Today, remnants of an ancient Central American salt mine rest below the brackish waters of a lagoon, but tools that have resurfaced at the hands of archaeologists are helping to illuminate what life looked like there more than 1,000 years ago and, among other things, how the ancient Mayans’ affinity for salt helped to expand their civilization through the production, storage, and trade of the mineral.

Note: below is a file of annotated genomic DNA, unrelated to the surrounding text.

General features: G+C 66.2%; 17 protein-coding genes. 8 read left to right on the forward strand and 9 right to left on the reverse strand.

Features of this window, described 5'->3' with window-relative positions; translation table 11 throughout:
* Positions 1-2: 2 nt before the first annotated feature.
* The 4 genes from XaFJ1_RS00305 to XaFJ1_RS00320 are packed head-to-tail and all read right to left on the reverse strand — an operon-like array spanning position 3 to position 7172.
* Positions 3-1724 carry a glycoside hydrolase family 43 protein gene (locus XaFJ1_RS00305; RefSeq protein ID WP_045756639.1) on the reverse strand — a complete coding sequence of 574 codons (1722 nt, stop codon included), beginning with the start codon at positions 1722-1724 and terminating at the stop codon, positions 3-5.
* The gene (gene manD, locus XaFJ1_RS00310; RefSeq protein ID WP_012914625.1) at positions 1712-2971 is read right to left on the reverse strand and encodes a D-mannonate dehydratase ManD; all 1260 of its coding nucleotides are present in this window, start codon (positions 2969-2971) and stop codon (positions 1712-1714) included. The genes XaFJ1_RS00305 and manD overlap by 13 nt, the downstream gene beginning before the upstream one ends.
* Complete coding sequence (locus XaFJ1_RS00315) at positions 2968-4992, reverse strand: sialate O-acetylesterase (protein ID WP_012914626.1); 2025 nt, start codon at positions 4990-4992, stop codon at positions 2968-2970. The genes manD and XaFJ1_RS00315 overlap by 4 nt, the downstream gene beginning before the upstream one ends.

A new study published in PNAS reveals the Paynes Creek Salt Works in Belize was once the site of a salt kitchen used to produce and store the biologically and economically important commodity. At a time when society was shifting from hunters and gathers to agriculturalists, the need to preserve perishable food became crucial to the survival of stationary civilizations, leading to the birth of the salt-producing technique known as briquetage. Used across ancient Rome, Asia, and other civilizations, the technique calls for boiling brine in pots over fires to evaporate water, leaving salt behind. The salt in these pots would then be hardened into salt cakes, which could be used stored, transported to nearby trading hubs, or used to preserve fish and meat.